Building your talent pool - when and how to create new management and leadership roles

Building your talent pool - when and how to create new management and leadership roles

At a time when most companies are still trying to stay lean and mean, the idea of creating new management and leadership roles might seem a bit odd.

Aren’t most organizations trying to avoid management bloat right now?

But there are lots of circumstances when it’s important to expand your management representation. For example, the company is growing in size and needs more middle management positions to ensure employees are getting sufficient “care and feeding” from their managers. Another reason would be to ensure functional areas are being well managed.

Perhaps new products or service offerings require a manager to handle new responsibilities. You could have a current manager or leader leaving the organization, or your top young employees — especially young managers — are leaving in search of greater opportunities.

So how do you go about creating and filling new management and leadership roles?

Addressing the Millennial retention challenge

By now, your HR department is probably quite familiar with the “job hopping” Millennial trend. While a Class of 2012 study involving 8000 students across the U.S. found that 47% of students plan to stay with their first employer from five to ten years, the average Gen-Y worker actually clocks in closer to two years (whether this is by choice or not is another matter.)

And recent research reported in the Harvard Business Review says top young managers today are in a nonstop job hunt.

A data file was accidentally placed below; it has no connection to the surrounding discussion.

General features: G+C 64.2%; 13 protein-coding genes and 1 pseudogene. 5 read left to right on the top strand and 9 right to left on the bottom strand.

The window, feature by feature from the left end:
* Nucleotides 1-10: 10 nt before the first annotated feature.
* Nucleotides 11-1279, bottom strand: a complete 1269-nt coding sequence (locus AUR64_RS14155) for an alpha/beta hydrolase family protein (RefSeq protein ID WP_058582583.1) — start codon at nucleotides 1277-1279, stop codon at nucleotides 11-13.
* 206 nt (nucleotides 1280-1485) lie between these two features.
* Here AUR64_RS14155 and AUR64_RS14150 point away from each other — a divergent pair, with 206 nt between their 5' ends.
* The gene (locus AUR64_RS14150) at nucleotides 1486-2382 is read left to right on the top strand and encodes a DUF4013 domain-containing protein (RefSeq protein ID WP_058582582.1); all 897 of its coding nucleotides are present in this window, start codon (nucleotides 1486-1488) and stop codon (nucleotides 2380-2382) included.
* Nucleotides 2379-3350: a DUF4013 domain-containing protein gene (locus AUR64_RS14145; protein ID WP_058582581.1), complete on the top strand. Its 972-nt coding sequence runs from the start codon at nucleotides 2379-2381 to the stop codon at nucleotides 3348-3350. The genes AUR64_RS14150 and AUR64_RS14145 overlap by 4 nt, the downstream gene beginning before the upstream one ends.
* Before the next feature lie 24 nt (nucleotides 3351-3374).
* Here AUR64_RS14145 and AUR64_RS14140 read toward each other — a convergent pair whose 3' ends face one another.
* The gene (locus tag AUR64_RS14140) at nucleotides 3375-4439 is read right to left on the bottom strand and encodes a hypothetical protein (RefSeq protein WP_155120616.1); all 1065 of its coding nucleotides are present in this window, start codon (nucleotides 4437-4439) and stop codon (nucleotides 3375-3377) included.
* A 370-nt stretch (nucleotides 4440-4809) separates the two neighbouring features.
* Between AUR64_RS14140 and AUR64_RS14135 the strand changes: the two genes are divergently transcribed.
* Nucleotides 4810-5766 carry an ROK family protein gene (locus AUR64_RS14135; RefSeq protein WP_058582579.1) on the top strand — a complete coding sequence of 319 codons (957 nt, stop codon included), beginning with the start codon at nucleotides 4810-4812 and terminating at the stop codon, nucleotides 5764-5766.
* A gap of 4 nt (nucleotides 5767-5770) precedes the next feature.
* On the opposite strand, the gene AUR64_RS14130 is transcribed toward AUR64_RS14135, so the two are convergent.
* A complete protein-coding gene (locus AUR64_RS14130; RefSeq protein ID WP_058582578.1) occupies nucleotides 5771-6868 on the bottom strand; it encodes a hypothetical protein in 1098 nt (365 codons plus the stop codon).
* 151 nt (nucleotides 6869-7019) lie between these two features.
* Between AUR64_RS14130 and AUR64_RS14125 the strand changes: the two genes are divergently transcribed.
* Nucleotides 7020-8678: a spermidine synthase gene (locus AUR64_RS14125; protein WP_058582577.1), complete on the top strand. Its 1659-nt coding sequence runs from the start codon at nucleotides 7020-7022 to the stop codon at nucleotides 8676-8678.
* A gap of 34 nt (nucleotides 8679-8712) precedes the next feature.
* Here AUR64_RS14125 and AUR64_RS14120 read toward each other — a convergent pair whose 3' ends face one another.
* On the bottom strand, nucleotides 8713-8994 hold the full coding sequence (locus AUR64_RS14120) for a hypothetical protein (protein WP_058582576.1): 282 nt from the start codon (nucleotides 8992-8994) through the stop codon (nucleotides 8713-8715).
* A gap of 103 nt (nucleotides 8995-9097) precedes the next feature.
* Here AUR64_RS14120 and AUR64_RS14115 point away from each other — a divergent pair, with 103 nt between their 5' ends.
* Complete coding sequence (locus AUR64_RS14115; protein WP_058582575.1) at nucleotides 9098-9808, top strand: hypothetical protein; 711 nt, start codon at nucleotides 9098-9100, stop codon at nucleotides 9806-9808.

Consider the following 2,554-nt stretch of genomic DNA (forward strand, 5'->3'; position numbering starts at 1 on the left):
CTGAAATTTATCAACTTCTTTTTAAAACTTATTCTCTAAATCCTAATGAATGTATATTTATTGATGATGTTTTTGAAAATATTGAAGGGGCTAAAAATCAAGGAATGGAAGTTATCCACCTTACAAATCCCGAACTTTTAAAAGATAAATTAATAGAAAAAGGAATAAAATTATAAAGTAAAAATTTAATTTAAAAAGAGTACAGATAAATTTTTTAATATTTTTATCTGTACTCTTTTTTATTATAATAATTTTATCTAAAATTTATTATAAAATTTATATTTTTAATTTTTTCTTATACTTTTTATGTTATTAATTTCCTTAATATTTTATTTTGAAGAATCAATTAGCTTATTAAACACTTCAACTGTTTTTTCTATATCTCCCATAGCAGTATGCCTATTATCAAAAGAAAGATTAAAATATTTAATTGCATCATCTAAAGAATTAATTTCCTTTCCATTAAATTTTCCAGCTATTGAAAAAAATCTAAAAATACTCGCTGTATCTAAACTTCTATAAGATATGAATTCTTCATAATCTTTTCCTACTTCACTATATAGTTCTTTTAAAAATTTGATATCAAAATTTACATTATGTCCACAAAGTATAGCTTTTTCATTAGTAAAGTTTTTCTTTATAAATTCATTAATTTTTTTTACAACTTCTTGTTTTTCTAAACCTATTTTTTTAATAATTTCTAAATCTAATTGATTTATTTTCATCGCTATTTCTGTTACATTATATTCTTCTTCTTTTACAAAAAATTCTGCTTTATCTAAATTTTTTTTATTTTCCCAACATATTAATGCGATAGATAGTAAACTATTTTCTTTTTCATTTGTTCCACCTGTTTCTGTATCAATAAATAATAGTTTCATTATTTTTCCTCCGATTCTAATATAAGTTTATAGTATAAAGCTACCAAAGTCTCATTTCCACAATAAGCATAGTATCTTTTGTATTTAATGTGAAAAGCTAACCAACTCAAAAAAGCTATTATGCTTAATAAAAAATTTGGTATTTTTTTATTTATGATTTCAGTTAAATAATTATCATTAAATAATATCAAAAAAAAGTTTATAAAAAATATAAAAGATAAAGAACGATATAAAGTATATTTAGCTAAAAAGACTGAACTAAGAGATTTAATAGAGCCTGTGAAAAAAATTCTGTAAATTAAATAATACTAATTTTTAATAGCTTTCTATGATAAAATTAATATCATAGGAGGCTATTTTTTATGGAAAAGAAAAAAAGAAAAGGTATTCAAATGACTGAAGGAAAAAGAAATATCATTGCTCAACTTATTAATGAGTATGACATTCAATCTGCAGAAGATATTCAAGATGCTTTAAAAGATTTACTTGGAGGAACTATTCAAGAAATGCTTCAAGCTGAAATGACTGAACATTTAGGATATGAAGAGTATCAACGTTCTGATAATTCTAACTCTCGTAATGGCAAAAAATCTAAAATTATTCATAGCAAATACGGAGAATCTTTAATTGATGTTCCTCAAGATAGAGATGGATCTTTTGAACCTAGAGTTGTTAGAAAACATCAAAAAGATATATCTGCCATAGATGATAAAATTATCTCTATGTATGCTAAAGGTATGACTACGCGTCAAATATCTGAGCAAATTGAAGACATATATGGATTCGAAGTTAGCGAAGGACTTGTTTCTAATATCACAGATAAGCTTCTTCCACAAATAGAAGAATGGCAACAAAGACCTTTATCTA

Concerning? Yes.

Fixable? Absolutely.

How? Proper succession planning.

Now wait a minute. I’m not talking about old school succession planning here. The kind aimed at identifying potential successors for key leadership roles. I’m talking best practice, talent pool-based succession planning.

Why? Because it puts a focus on providing high-potential employees with the training and development opportunities they’re looking for, and leaving because they can’t get.

This best-practices approach to succession planning develops top performing staff for all key areas in the organization, not just leadership roles.

I’m not saying you should create new management or leadership roles just to make younger employees happy. But if you want to retain them, you should invest in developing and preparing them for those roles so they’ll be ready when the organizational need arises.

Clearly defining management/leadership roles and responsibilities

Once you’ve identified the need for a new management or leadership role, you’re next step should be to clearly define the role and responsibilities of the position. It’s amazing how many companies don’t do this.

Don’t be limited by the definitions for similar or existing roles. Start from scratch and really think:

  • What is the purpose of this new role?
  • What will the person be responsible for?
  • How will they fit in your current decision-making structure/hierarchy?
  • What knowledge/skills/experience/accreditation/education are required for success in this role?
  • Who will report to this person?
  • Etc.

A job description is a great way to capture all that detail. Only once you’ve clearly defined the role and responsibility for the position should you look to fill it. Otherwise, you could end up with the wrong person in the job.

What processes can facilitate the filling of these new roles?

  • Having an established talent pool of employees ready to step into a new management or leadership role
  • Structured management and leadership development programs
  • Proper employee performance appraisal tools to evaluate results and continue the development process

Building the talent pool

Being prepared for change is one of the most obvious but often neglected undertakings in many organizations. In today’s business climate, organizations thrive or dive depending on how they handle critical transformations in their structure, services, business model etc.

Having the appropriate resources at your disposal is the first step to fostering positive change when bringing in new leadership. It requires contribution at all management levels. Meaning, this is not just an HR issue!